Missile doors left open while Air Force nuclear officer slept
WASHINGTON (CNN) — In another public embarrassment for the Air Force’s nuclear missile program, two crew members were disciplined earlier this year for leaving silo blast doors open while they were on duty in an underground facility housing nuclear missiles.
The incidents, first reported by the Associated Press, was confirmed Wednesday by the Air Force.
Under Air Force regulations, a two-man missile launch crew is required to keep the underground blast door shut when one crew member is asleep during the 24-hour shift.
In April a crew member was found “derelict in his duties in that he left the blast door open in order to receive a food delivery from the onsite chef” while the other crew member was on an authorized sleep break, Air Force spokesman Lt. Col. John Sheets said in a statement.
The crew member who was found “derelict” received a punishment of forfeiting $2,246 in pay for each of two months. The other crew member admitted to similar misconduct “on a few occasions” and received a letter of admonishment. The April incident occurred at Minot Air Force Base in North Dakota
In May, at Malmstrom Air Force Base in Montana, a maintenance team was allowed into an underground launch control center while one crew member was sleeping, in violation of rules. In this case, the commander of the crew, when questioned about the incident, told the deputy to lie about being asleep, which she initially did, according to officials.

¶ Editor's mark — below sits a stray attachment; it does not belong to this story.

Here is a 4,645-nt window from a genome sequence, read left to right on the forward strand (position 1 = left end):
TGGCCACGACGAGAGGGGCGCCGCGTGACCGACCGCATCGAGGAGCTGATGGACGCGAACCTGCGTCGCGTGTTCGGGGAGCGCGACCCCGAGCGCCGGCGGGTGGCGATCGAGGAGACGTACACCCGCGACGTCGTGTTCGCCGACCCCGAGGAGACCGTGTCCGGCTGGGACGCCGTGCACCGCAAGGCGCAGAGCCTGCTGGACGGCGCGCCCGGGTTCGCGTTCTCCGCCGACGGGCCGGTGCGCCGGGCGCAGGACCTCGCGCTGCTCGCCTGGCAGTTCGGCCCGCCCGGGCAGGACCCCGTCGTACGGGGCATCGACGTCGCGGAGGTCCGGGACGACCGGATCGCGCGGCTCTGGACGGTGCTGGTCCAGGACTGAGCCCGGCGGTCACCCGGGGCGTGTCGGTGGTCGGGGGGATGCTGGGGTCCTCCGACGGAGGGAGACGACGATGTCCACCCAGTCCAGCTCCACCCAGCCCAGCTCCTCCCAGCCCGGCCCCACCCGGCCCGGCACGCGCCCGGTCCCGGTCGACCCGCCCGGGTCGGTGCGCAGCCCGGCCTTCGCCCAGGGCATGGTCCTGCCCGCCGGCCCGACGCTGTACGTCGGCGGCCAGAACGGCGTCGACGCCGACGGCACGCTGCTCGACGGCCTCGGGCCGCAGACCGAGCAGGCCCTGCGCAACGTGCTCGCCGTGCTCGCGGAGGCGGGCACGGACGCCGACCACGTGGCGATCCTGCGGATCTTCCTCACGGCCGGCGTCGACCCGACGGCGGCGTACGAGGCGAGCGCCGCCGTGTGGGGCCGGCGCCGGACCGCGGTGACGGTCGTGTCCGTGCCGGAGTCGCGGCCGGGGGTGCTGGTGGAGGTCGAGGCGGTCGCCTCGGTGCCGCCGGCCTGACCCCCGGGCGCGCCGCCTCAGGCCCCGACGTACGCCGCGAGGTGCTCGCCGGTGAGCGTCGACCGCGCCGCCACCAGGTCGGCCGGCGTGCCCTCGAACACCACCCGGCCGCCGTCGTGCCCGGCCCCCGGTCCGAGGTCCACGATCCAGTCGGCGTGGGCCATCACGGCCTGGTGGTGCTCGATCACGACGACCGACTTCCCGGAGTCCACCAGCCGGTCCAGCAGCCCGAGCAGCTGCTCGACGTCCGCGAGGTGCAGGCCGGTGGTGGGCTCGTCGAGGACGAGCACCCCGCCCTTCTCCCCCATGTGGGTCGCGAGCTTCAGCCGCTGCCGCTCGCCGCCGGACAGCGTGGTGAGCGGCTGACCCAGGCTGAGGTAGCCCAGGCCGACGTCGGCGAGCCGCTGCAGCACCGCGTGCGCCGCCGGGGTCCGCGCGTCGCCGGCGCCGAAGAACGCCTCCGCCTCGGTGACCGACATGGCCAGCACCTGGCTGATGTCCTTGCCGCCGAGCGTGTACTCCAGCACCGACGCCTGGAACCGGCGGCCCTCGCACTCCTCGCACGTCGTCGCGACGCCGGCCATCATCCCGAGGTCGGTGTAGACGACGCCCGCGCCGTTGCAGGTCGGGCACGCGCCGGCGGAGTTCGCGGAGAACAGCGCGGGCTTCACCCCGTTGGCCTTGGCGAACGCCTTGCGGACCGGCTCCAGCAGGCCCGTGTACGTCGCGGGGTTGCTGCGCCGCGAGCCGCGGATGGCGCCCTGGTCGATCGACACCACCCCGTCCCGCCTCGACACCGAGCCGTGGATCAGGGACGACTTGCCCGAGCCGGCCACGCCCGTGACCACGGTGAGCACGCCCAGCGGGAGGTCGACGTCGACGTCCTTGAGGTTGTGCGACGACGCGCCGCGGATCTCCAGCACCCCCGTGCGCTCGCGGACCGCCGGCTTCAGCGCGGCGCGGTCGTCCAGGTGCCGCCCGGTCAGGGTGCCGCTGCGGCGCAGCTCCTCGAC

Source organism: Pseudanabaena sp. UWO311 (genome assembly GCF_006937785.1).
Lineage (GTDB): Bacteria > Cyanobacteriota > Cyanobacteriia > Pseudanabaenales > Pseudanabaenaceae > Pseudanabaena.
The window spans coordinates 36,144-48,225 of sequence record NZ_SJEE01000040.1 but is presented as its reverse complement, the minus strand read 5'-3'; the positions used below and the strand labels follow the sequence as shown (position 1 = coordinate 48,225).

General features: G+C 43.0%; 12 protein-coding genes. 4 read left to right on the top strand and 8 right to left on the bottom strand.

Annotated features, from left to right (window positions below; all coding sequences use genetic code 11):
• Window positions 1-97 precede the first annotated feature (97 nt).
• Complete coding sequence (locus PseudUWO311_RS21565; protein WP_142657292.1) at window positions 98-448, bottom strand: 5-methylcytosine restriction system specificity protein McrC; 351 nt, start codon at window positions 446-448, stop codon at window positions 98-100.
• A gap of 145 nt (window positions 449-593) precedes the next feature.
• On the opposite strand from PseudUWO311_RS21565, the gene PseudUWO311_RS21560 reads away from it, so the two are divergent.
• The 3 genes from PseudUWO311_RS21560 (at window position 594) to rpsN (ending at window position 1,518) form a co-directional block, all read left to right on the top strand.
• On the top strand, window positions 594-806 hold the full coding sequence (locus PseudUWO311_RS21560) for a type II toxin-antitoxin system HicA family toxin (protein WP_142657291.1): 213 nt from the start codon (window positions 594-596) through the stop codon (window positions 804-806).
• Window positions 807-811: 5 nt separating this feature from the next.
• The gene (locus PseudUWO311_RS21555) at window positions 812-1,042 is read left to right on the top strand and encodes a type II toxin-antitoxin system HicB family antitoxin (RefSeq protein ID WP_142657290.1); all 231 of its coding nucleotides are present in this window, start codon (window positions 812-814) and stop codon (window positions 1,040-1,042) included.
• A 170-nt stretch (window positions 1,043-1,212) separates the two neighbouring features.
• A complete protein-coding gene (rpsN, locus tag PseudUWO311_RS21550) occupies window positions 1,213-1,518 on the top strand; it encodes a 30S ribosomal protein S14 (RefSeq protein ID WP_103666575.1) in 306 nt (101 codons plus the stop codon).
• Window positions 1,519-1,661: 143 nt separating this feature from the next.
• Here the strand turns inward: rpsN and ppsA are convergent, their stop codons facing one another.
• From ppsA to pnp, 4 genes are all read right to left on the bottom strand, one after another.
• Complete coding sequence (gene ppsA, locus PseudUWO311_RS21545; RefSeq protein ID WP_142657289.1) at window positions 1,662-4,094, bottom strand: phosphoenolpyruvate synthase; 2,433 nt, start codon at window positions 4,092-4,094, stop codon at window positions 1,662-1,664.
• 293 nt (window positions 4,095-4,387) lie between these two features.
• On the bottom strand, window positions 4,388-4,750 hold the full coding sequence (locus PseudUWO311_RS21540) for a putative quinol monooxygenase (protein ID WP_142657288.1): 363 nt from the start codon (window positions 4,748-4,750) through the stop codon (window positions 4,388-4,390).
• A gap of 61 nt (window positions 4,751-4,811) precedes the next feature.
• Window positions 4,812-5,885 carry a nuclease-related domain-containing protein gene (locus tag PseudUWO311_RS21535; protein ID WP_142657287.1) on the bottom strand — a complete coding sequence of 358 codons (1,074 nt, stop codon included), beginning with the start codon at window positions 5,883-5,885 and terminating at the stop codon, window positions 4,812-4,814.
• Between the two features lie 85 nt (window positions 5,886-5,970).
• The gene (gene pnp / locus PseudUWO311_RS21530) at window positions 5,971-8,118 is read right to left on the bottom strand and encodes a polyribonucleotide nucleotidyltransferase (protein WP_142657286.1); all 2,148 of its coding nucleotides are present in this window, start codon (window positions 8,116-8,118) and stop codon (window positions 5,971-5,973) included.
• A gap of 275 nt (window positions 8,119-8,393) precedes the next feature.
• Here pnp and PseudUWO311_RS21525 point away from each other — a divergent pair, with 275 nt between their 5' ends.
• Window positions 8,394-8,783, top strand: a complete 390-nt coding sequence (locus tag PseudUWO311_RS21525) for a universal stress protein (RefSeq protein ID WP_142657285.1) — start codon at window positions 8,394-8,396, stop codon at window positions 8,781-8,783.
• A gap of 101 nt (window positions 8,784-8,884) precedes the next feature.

The incident was investigated, and both crew members were disciplined. The commander is forfeiting $3,045 in pay for each of two months and facing a discharge board.
Air Force officials insist security was not compromised in these incidents because there are multiple layers of security above ground that would keep unauthorized personnel from gaining access to a launch control center. The centers are generally 40 feet to 100 feet underground, and the two-man crew controls as many as 10 missile silos.
There also are multiple layers of security surrounding nuclear launch codes.
But the disclosures come on the heels of the firing of the two-star general in charge of the Air Force’s three nuclear wings. Earlier this month, Maj. Gen. Michael Carey was “relieved” of command “due to a loss of trust and confidence in his leadership and judgment,” the Air Force said at the time. Carey’s removal had to do with reports of alleged misbehavior on a business trip.
In August, one of the Air Force’s nuclear wings failed a safety and security inspection and a separate wing did poorly in an inspection earlier in the year, which resulted in 17 military personnel being decertified from their jobs. They have since undergone retraining and are back at work.
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